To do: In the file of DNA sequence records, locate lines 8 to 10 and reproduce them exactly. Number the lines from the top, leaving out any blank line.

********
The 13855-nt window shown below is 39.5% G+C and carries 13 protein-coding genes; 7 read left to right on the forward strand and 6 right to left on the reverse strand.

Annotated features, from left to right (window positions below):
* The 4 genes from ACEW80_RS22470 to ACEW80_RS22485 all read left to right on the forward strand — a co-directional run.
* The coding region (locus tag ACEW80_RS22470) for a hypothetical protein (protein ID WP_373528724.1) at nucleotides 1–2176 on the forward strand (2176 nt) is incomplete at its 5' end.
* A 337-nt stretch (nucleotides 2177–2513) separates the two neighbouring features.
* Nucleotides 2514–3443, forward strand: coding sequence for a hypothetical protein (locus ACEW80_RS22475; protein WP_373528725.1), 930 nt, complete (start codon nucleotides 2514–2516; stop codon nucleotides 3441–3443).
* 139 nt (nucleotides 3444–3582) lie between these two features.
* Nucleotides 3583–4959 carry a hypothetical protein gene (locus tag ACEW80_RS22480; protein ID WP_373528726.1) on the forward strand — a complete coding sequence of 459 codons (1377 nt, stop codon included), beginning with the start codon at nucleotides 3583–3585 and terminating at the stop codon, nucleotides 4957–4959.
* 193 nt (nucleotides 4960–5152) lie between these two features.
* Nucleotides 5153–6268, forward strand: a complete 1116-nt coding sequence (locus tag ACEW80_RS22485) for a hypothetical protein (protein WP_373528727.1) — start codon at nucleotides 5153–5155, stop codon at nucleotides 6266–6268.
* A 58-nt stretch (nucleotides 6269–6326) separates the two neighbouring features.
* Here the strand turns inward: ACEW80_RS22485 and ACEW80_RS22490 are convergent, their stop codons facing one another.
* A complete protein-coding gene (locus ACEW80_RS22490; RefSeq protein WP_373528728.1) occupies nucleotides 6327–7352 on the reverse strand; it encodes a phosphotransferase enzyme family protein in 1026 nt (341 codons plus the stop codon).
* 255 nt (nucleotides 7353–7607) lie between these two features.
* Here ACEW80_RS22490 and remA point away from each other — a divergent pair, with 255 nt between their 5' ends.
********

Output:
* Nucleotides 3583–4959 carry a hypothetical protein gene (locus tag ACEW80_RS22480; protein ID WP_373528726.1) on the forward strand — a complete coding sequence of 459 codons (1377 nt, stop codon included), beginning with the start codon at nucleotides 3583–3585 and terminating at the stop codon, nucleotides 4957–4959.
* 193 nt (nucleotides 4960–5152) lie between these two features.
* Nucleotides 5153–6268, forward strand: a complete 1116-nt coding sequence (locus tag ACEW80_RS22485) for a hypothetical protein (protein WP_373528727.1) — start codon at nucleotides 5153–5155, stop codon at nucleotides 6266–6268.